• Post category:Security
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  • Post published:25/08/2021
  • Post last modified:25/08/2021

Samsung is taking pre-orders for its latest generation of foldables, and it says sales are through the roof — well, compared with the last-gen foldables at least. If you’re considering dropping up to $1,800 on a Samsung Galaxy Z Fold3, you’ll probably want to forego any fiddling with the bootloader. According to XDA, unlocking the bootloader on that phone will completely disable the camera. Yes, really. 

Every retail Android phone comes with a locked bootloader, which is a completely reasonable security measure. Some phones support bootloader unlocking through an official process, and others can be unlocked with community tools. Doing so allows you to root a phone and make changes to the core software. Naturally, most device makers discourage this behavior, but Samsung’s setup on the Fold3 is downright hostile to modders. 

When unlocking the phone, there’s a warning typical of unlocking procedures. However, buried in the wall of text is this gem: “Doing so will cause the camera to stop working…” That’s clear enough, but the warning really should be larger because Samsung is not kidding. After unlocking the bootloader, the stock camera app fails to load, and third-party apps that attempt to access the camera hardware will simply throw errors. This applies to all of the cameras, of which there are five on the phone. The back has a triple 12MP camera array, plus there’s a selfie camera on the cover screen and another on the foldable screen. That last one is also an under-display sensor, the first one ever on a foldable.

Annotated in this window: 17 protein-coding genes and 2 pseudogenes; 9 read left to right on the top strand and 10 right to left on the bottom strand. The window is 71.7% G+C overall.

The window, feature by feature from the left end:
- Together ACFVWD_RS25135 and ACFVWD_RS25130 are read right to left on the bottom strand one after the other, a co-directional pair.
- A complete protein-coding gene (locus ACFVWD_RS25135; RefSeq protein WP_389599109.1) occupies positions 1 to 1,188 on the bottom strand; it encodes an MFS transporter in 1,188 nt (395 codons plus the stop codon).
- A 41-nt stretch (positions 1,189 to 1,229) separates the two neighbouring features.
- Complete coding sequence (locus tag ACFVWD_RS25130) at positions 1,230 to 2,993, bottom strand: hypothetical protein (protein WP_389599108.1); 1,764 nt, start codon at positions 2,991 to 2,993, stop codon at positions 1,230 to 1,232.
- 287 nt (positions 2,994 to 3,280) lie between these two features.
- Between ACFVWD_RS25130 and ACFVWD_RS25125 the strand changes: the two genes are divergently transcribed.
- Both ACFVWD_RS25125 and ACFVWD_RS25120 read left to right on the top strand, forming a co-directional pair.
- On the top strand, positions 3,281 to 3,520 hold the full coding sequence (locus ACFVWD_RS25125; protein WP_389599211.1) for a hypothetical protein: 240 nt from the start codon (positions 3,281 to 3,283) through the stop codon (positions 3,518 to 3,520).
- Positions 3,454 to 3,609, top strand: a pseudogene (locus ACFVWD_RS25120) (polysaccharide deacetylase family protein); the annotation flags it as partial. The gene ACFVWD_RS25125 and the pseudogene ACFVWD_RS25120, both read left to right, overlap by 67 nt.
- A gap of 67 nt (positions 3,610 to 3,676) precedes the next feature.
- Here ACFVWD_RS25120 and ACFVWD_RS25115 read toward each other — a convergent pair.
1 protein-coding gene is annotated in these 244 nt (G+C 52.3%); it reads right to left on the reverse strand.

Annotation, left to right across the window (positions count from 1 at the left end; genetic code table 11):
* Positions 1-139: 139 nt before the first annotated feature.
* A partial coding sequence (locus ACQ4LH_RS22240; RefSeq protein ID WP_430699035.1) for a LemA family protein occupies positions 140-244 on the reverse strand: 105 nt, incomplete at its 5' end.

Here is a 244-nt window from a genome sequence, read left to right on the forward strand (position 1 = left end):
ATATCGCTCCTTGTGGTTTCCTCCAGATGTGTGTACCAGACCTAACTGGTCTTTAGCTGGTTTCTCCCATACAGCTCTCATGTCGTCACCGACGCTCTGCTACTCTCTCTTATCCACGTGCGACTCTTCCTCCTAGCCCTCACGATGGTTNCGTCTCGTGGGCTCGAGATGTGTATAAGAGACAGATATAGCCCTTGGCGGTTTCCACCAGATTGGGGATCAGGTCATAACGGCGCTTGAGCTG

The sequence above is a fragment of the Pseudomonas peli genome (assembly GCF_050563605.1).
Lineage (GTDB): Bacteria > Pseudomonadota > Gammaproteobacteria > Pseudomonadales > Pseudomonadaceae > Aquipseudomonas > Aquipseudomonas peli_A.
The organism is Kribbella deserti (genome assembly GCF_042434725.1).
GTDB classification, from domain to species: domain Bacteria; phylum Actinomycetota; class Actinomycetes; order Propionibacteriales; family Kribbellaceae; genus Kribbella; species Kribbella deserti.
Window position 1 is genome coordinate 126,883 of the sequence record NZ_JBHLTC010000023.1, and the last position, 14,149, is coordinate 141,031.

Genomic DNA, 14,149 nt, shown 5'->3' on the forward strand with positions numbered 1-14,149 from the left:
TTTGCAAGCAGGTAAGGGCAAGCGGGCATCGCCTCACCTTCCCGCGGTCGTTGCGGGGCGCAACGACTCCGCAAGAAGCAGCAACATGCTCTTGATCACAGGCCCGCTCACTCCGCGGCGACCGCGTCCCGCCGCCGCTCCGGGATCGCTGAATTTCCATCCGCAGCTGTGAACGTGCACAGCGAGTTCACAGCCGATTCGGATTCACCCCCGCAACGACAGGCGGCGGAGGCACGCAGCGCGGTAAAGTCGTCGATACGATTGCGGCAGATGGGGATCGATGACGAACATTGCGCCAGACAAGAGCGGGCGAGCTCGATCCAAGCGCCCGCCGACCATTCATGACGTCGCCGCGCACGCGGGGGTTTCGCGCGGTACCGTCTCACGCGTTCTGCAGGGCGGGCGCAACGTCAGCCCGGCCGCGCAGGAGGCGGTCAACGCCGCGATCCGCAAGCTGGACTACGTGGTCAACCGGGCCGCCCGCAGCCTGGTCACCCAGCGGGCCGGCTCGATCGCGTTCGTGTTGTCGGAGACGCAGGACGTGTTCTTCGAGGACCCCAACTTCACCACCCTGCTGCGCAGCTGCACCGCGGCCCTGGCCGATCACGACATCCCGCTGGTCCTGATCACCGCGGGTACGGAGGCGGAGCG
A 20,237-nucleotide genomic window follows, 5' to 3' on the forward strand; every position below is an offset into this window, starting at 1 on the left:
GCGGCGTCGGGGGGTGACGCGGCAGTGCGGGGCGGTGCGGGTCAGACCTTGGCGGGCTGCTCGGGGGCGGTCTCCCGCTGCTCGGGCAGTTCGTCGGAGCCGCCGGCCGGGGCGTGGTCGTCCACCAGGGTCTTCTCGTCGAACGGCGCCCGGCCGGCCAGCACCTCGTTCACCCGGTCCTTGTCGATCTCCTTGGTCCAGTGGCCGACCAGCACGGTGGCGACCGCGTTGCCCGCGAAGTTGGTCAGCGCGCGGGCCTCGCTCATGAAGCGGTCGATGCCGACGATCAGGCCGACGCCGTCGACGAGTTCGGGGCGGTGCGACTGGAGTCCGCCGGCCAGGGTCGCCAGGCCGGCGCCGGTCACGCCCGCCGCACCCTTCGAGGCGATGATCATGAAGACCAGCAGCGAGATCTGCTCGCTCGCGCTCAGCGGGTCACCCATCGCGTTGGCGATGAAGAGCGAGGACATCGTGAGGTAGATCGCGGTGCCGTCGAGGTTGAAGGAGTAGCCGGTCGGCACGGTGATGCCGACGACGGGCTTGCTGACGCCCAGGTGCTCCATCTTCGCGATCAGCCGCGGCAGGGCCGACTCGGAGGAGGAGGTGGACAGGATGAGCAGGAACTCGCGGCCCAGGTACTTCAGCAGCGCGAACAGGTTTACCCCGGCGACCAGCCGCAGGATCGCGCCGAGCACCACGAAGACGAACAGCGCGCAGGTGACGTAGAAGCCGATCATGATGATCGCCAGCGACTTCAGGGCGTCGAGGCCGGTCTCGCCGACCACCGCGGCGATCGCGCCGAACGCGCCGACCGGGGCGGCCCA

The bootloader warning, via ianmacd on XDA

This is not the first time we’ve seen bootloader status affect a phone’s camera. Some Sony phones take substantially worse images with an unlocked bootloader because the process would clear DRM security keys attached to Sony’s proprietary image processing tech. We cannot say if the reasoning for Samsung’s camera roadblock is similar, but it very well could be. 

The good news is that re-locking the bootloader restores the cameras to full functionality. Since this is a software block, it should be possible to detect the flag that kills the camera and alter it — that’s the magic of an unlocked bootloader. However, current tools like Magisk don’t appear to do any good. With some time, the community should be able to find a workaround. However, you’re on your own if something breaks. Samsung says unlocking “may” void the warranty, but what it means is “definitely.”

Now read:

  • New Z Fold3 and Z Flip3 Leak Reveals Screen Sizes, Water Resistance
  • Read the Fine Print: Sony Details PlayStation 5 SSD Upgrade Specs
  • Xiaomi Overtakes Apple to Become World’s Number Two Smartphone Maker

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